Socialism and Sin
by Bruce Douglass
Dr. Douglass is assistant professor of government at Georgetown University, Washington, D.C. This article appeared in the Christian Century, December 1, 1976, pp. 1072-1076. Copyright by The Christian Century Foundation; used by permission. Current articles and subscription information can be found at www.christiancentury.org. This material was prepared for Religion Online by Ted and Winnie Brock.
Much of the political comment coming from theologians these days has a socialist flavor. I was surprised, therefore, to find a theologian arguing the case for capitalism in the editorial pages of the Washington Post ("A Closet Capitalist Confesses," March 14, 1976). Especially was it surprising to find Michael Novak in this role, for in a previous incarnation he was one of the early proponents of a theology for radical politics. Not only does Novak admit to being a "closet capitalist" (acknowledging the truth of Michael Harrington’s charge about liberals in the United States), but he also sets forth elements of a theological argument for the superiority of capitalism over socialism.
Making the World Free for Sinners
Actually Novak makes two cases -- one political, the other theological. The former calls into service two time-tested claims of capitalism’s defenders: (1) that the free market yields greater efficiency and productivity than socialist economies, and (2) that it results in greater freedom. Novak raises the specter of a whole economy run with the well-known efficiency of the U.S. Postal Service, and then attributes to capitalism most of the world’s productivity:
Millions are alive, and living longer, because of medicine developed under capitalism. Without our enormous psychic energy, productivity and inventions, oil would still be lying under Saudi Arabia, undiscovered, unpumped and useless. Coffee, bananas, tin, sugar and other items of trade would have no markets. Capitalism has made the world rich, inventing riches other populations didn’t know they had. And yielding sinful pleasures for the millions.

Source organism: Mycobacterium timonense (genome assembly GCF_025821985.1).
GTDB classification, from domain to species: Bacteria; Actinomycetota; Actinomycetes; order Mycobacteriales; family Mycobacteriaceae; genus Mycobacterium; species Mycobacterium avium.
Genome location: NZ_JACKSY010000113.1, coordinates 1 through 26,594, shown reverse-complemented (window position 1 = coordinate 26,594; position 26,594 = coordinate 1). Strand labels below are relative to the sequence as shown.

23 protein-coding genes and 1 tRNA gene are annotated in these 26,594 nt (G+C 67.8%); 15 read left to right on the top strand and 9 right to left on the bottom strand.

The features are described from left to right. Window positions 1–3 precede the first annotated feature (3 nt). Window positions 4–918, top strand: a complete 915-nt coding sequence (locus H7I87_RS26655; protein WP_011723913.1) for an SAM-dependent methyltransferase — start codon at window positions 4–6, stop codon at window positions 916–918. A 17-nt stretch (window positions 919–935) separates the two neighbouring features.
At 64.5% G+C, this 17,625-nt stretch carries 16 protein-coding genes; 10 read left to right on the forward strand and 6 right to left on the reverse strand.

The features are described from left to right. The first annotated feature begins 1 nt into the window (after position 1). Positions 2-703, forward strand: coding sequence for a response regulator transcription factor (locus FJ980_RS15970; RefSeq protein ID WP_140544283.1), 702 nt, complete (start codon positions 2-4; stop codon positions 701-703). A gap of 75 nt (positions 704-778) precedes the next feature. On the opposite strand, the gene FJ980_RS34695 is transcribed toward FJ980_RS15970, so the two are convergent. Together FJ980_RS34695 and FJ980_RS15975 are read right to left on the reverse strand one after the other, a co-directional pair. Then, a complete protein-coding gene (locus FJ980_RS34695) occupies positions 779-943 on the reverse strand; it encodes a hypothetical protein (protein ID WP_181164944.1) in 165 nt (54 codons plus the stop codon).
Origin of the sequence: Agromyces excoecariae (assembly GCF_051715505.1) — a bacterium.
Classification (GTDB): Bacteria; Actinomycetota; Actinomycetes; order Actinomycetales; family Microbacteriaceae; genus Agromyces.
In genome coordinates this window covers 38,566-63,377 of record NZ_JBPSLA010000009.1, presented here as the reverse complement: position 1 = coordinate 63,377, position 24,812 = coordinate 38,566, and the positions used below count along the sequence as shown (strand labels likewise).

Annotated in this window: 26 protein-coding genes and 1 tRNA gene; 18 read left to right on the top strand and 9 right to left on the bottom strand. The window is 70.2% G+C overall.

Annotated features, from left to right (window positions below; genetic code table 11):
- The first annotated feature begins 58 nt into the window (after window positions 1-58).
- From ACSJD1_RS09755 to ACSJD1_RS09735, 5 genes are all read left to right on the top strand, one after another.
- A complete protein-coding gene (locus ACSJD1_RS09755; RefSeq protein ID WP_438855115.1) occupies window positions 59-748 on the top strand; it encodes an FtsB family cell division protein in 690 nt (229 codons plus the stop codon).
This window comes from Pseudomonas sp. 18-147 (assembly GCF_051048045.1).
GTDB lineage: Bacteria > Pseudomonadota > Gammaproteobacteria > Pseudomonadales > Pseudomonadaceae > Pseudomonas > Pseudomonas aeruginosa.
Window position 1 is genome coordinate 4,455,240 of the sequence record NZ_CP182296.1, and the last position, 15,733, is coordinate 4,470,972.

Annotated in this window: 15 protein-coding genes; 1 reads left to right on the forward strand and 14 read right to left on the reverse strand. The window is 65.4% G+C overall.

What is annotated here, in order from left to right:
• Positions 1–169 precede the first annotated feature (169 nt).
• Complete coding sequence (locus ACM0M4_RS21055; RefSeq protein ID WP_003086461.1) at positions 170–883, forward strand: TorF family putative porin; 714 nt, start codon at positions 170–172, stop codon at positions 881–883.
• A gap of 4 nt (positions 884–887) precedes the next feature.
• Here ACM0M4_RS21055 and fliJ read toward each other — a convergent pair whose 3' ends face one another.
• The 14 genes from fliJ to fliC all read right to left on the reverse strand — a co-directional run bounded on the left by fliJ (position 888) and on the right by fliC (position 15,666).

The only way socialism can possibly work at all, we are told, is by being authoritarian. Lacking the incentive of greed, people have to be coerced into producing. At the same time great power is concentrated in the hands of politicians, bureaucrats and experts. They make the momentous decisions that determine the fate of millions. The result is a command society -- a result which, Novak suggests, no self-respecting liberal would want. Democratic socialists are hard put to cite an example, he notes, of a model socialist society. Everywhere we look -- China, Cuba, Tanzania, eastern Europe -- socialism means the same thing: the domination of society by huge, ponderous government bureaucracies.
Why is this the case? The theological part of Novak’s analysis provides the answer: capitalism is more congruent with human nature -- i.e., with humanity’s sinful nature. It accepts selfishness as a fact of life; it doesn’t require any illusions about the innate goodness of people. "God’s heart may have been socialist; his design was capitalist as hell." Given the freedom to sin, human beings have of course taken abundant advantage of the opportunity, and the only way to create a productive and free society is to cater to selfishness. Socialism, presuming goodness, "‘never works," whereas capitalism, building upon greed, "is nearly always a smashing success."
Sin thus accounts for the greater productivity of capitalism; it also accounts for the greater freedom it allows. Capitalism "makes the world free for sinners"; it tolerates people’s doing what they will. Socialism, dedicated to the cultivation of benevolence, can’t leave people alone. Human beings have to be made over; sin has to be eliminated. All the while, of course, socialists place great faith in the goodness and wisdom of the politicians and social planners.
In short, capitalism is realistic while socialism is naïve. For this reason, the future belongs to capitalism. A social system built on illusion simply cannot succeed -- not in the long run.
But such arguments make little headway with socialists, says Novak, because, contrary to appearances, socialism is not really a practical political proposal at all. It is a faith, a secular religion, "the residue of Judaeo-Christian faith" minus the theistic component and minus the idea of sin. It is a belief that paradise can be brought to earth here and now by human action. In the face of such a belief, practical considerations are "beside the point."
A Fixation with Profits